Second Stage of Labor

What is the Second Stage of Labor?

The second stage of labor is the highlight of the birth by the delivering lady, her partner, and the care provider.

When you give birth to your baby, you are in the second stage of labor. This stage begins when your cervix is fully dilated and continues until your baby is born. When you feel the urge to push, the midwife will assist you in finding a comfortable posture and will lead you.

Four Stages of Labor

First Stage: The first stage begins with the commencement of frequent painful contractions that are accompanied by the descent of the presenting part and increasing cervix dilation until the cervix is fully dilated.

Second Stage: From full cervical dilatation to the birth of the singleton or last baby in a multiple pregnancies. The fetal presenting part may or may not be fully engaged (meaning that the largest diameter has passed through the pelvic brim) at the start of the second stage, and the mother may or may not feel the urge to push.

Third Stage: From the time the baby is born until the placenta and membranes are expelled.

Fourth Stage: This stage also known as immediate postpartum care is sometimes added to midwifery education. This refers to the time period after the placenta has been expelled when close observation is desirable to avoid or detect postpartum hemorrhage, signs of sepsis or hypertension, and when breastfeeding is started.

What is the Second Stage of Labor Specific Aspect?

Find a Position

  • Find a position that you enjoy and that will make your work easier.
  • You could either stay in bed with your back propped up with pillows, or get out of bed and stand, sit, kneel, or squat (squatting may feel difficult if you are not used to it).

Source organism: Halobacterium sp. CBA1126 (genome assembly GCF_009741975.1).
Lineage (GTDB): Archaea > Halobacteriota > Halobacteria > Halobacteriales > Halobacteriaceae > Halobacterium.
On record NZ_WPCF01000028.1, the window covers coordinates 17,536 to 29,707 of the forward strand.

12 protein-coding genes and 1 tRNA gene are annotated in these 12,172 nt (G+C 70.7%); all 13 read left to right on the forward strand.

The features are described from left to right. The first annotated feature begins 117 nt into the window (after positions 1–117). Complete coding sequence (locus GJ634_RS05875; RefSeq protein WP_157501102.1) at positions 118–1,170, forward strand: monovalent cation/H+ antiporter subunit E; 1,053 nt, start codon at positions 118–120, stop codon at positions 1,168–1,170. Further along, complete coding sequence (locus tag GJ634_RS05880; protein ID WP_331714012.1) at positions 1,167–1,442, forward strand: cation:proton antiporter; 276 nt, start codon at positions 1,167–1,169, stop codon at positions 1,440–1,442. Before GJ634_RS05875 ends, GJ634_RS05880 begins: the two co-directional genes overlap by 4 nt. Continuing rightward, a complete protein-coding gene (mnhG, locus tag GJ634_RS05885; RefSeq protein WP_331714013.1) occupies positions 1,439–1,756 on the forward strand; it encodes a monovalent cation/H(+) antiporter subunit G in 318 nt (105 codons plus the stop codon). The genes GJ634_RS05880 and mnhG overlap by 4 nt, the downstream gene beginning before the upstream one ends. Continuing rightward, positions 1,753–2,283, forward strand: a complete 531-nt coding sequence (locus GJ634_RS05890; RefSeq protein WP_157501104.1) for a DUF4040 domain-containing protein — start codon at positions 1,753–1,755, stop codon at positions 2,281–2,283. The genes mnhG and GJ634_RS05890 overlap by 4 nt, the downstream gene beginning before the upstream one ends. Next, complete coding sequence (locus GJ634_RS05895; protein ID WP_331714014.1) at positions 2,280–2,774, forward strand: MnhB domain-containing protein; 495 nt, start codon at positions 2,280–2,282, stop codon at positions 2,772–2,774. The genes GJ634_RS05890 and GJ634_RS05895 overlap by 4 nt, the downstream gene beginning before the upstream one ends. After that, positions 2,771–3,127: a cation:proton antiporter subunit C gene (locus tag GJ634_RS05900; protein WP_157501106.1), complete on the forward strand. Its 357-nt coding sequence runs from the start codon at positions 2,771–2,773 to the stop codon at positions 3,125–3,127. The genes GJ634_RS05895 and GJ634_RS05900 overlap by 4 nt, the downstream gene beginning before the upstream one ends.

• If you are exhausted, resting on your side rather than propped up with pillows may be more comfortable. Kneeling on all fours may be beneficial if you have had back pain during labor.
  • It is entirely up to you. If you have tried out some of these positions before, it can help.
  • Depending on where you give birth, you may be able to spend some or all of your labor in a bath, which can help you relax and cope with the discomfort.


When your cervix is fully dilated, you can begin pushing during contractions if you feel the need to:

  • take two deep breaths as the contraction begins and push down.
  • take another breath if women needs.
  • push a few times until the contraction stops.
  • rest after each contraction to regain strength for the next one.

During the second stage of labor, a woman is generally find this stage a difficult stage of labor, and progress is usually gradual and steady, especially if it is her first child. Your midwife will be there for you every step of the way, assisting, and encouraging you. Your birth partner might also be of great assistance to you. Because this stage might take up to two hours, it is beneficial to have your birthing team keep you informed. Breathe deeply, try to relax, and follow your body’s natural inclinations to push during this time.

The Birth

The baby’s head slides down the vaginal canal until it can be seen in the second stage. When the head is almost ready to be born, the midwife will tell you to stop pushing and pant or puff a couple of quick short breaths through your mouth. This allows the skin and muscles of the perineum (the area between your vagina and anus) to extend without tearing when your baby’s head is delivered slowly and gently.

During the second stage of labor, a woman is generally has a perineum’s skin extends well in most cases, yet it can rip. A midwife or doctor may inject local anesthesia and perform an episiotomy to widen the opening to the vagina to avoid a tear or to speed up delivery. The cut or rip is then sewn up to aid healing. Learn about your body after your baby is born, including how to deal with stitches.

The majority of the hard work is done after your baby’s head is delivered. The body is normally born fast and easily with one additional moderate push. Before your midwife or birth partner cuts the cord, you can have your baby lifted immediately onto you.

Your baby may be covered in vernix a white, oily substance that has served as protection in the uterus.

Skin-to-Skin Contact

Because skin-to-skin contact aids bonding, having your baby lifted onto you before the cord is cut is a wonderful idea so you can feel and be close to each other right soon.

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